Safety and Threat Publications Archive
Charles Denham, II, MD, William Adcox, Charles Denham III, Jaime Yrastorza, and Gregory Botz, MD, FCCM, 01/04/2021
This article is a narrative summary of the short film entitled Masks: The SCIENCE of Success posted on the Med Tac Global website providing access to free films and resources to families of the Essential Critical Infrastructure Workers of sixteen industry sectors and the general public.
Andrew Dasher, PhD, Threat and Risk Analyst, University of Texas Police at Houston, 03/18/2020
Automated license plate readers (ALPR) are being utilized across the world in a variety of ways and for myriad purposes. Law enforcement has primarily used these devices as a way to facilitate traffic enforcement, such as looking for expired plates, or to help identify vehicles where the vehicle itself is associated with the crime, such as an auto theft, or to find a wanted person.
Ray Gerwitz, MBA, CHPA, CPP, Executive Director and Deputy Chief Security Officer, UT Police at Houston, 03/01/2020
Security leaders would do themselves a favor by adapting a few business tools for strategic planning and assessment of success. In particular, three visualization tools—strategic mapping, storyboarding, and data visualization—can help to optimize performance, control costs, enhance team members’ enthusiasm, and increase upper management’s trust in the department.
Dr. Charles Denham II, Dr. Gregory Botz, Charles Denham III and William Adcox, 11/19/2019
An emerging threat to many organizations is “failure to rescue” children and adults experiencing sudden cardiac arrest or harm due to major trauma, such as active shooter events. The standard of care for these medical emergencies is rapidly evolving, and leaders need to act now to keep up or pay the price of harm to their constituents and the growing liability exposures that often accompany these types of medical emergencies.
Dr. Gregory Botz Dr. Charles R. Denham II, Charles R. Denham III, and William Adcox, 05/31/2019
In the context of schools, universities, faith-based organizations and companies with large campuses, a rapid response team is a small group that can be mobilized rapidly to provide acute care for anyone in a health emergency. Their speed, proximity to the victim and practiced skills are the magic. The aim is to prevent “failure to rescue” when every minute counts.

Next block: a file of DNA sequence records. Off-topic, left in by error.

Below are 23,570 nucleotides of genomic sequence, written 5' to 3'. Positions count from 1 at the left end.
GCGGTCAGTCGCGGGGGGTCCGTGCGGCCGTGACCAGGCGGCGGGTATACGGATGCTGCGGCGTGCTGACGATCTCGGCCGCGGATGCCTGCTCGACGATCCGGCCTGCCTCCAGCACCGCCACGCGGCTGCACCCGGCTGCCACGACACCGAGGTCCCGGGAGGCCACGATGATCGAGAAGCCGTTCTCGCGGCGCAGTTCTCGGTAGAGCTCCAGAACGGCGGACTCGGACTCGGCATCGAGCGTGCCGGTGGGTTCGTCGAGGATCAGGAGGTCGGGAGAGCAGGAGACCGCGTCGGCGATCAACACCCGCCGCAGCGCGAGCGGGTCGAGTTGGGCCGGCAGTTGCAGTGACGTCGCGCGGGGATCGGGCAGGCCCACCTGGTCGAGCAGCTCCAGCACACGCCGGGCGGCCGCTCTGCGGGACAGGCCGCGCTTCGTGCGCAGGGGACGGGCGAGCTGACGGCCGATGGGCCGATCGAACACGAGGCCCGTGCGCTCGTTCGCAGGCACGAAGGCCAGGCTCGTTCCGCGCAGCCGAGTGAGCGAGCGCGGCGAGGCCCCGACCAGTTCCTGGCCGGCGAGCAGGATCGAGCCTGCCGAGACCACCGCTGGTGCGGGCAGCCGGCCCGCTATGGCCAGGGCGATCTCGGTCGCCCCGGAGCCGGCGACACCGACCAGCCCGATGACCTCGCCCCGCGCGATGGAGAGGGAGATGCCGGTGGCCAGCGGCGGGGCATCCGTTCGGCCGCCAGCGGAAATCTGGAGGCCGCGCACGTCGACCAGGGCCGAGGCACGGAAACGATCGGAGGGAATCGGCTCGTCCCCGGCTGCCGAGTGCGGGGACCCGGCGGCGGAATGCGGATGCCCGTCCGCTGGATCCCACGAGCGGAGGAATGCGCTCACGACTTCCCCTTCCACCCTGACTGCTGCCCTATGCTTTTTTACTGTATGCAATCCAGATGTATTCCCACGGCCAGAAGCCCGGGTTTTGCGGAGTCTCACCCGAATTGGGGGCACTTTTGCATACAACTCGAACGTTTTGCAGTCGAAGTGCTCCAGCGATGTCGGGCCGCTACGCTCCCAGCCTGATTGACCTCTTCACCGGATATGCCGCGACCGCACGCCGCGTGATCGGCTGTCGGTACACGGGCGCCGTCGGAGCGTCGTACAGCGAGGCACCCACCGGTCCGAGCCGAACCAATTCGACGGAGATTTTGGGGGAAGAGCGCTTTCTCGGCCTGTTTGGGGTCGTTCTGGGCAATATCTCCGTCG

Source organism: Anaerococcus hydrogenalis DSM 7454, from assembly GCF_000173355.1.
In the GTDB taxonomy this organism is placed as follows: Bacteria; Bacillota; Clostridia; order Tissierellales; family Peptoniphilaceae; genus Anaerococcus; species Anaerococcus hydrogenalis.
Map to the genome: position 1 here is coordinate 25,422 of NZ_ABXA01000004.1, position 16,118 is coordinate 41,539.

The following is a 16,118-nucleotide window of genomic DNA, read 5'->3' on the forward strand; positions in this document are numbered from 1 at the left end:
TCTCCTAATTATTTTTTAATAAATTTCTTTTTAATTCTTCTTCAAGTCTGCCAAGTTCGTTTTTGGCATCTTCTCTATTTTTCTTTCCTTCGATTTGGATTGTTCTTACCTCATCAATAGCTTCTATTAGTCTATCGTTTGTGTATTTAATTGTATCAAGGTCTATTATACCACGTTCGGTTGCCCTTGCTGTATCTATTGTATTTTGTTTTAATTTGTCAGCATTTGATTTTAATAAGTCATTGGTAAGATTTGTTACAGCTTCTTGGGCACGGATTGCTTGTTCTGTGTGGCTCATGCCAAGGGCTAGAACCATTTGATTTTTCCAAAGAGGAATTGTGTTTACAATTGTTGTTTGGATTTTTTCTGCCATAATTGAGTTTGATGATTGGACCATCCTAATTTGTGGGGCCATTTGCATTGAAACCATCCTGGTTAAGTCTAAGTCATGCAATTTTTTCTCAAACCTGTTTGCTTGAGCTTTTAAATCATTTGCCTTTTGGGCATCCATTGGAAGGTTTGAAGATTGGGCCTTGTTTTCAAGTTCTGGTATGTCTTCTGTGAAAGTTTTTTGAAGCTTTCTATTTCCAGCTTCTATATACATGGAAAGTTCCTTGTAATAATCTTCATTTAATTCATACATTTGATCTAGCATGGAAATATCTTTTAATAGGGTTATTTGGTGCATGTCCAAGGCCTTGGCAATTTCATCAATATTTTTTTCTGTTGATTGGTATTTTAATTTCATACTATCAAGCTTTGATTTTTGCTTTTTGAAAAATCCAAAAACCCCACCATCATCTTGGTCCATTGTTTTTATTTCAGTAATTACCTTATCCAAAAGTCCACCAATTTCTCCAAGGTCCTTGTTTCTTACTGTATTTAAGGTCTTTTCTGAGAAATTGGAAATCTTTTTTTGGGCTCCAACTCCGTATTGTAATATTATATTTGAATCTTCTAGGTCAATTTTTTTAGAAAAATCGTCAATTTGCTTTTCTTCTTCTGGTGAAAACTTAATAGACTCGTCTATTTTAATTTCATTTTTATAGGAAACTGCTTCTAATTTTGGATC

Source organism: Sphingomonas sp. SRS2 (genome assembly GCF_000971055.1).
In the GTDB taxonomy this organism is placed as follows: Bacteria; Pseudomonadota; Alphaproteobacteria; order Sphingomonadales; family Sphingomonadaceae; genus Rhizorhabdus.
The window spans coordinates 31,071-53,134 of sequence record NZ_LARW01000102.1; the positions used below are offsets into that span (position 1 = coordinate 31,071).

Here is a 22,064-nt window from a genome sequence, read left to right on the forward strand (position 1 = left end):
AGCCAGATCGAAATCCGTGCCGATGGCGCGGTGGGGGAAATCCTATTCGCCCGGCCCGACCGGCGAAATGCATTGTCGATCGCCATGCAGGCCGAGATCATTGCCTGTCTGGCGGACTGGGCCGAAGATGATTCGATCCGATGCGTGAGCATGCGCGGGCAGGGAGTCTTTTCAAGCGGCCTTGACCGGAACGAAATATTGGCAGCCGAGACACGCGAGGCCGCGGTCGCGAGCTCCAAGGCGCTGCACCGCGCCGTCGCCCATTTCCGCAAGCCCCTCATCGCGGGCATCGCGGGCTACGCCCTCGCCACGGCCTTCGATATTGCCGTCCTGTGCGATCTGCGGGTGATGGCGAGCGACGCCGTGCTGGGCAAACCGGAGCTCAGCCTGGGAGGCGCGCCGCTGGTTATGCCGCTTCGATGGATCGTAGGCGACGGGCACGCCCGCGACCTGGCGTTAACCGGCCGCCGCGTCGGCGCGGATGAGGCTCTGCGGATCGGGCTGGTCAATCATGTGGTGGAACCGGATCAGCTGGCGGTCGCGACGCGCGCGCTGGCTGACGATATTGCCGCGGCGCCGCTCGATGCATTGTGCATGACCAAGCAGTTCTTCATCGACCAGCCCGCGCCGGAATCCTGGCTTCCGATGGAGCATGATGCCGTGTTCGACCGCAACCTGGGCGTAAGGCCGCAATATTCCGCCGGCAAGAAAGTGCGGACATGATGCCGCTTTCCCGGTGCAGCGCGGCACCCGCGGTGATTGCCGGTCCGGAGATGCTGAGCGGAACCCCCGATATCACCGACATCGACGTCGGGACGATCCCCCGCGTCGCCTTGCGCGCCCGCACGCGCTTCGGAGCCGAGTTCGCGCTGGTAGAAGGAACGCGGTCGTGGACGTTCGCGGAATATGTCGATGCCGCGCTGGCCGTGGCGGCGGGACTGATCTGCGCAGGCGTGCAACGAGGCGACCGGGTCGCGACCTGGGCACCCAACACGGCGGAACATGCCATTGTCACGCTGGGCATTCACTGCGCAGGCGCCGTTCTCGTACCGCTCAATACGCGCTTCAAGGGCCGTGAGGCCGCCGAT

Dr. Charles Denham II, Dr. Gregory Botz, and William Adcox, 02/07/2019
Active Shooter events in healthcare institutions pose an entirely different reality than other organizations. This feature article in the January/February 2019 issue of Campus Safety Magazine addresses the concept of "Secure, Preserve, Fight" when "Run, Hide, Fight" is not possible. Click here to watch a video overview.
William H. Adcox, Gregory Botz, M.D. FCCM, and Charles Denham, M.D. Med Tac Progress Summary, 12/07/2018
Bystander care during the first few minutes before professional first responders arrive at the scene of an emergency and the latest best practices for care are the most common high impact health hazards that can have an enormous impact on survival. Med Tac Programs developed with UT Police at Houston combine medical and tactical best practices for bystanders and professional first responders in an integrated training program for the public, professional caregivers, and first responders. The Med Tac team won the 2018 Pete Conrad Global Patient Safety Award after presenting the program at an innovation summit at NASA. To view an introductory video click here and to download a summary click here.
William Adcox, Dr. Gregory Botz, Charles Denham III & Dr. Charles Denham II, 11/26/2018
It is only a matter of time before you encounter a medical emergency, either on campus or in your private life. When a health crisis happens — whether you are a teacher or faculty member, staff member, student, law enforcement officer, medical professional, administrator or just a concerned citizen — you are the first responder.
Raymond J. Gerwitz, UT Police at Houston, 03/13/2018
The challenges faced by today’s healthcare security executives emerge at a much faster cadence than in years past. This reality has over time has migrated the healthcare security executive’s role from a traditional crime-focused leader of “gates, guards, and guns” to a business leader committed to Prevention, Preparedness and Protection. Success in this transitioned role is defined by outcomes resulting in a reduction of harm to patients and visitors, the organization, and the technology systems that support them.
Everette B. Penn, Ph.D., University of Houston-Clear Lake, and Vicki L. King, UT Police at Houston, 01/02/2017
The chant “I hate the police” emerges as a common anthem among today’s minority and urban youth. Bridging this widening divide requires police to reconsider the negative impact of zero tolerance, stop-and-frisk, and saturation patrol tactics which cast a wide net, often catching “dolphins with the tuna.” Education and awareness programs, like the Teen and Police Service Academy (TAPS), offer opportunities for enhanced understanding and awareness for both teens and police. As legislators consider mandating this type of training for Texas children, police must evolve from a warrior identity toward that of a protector.
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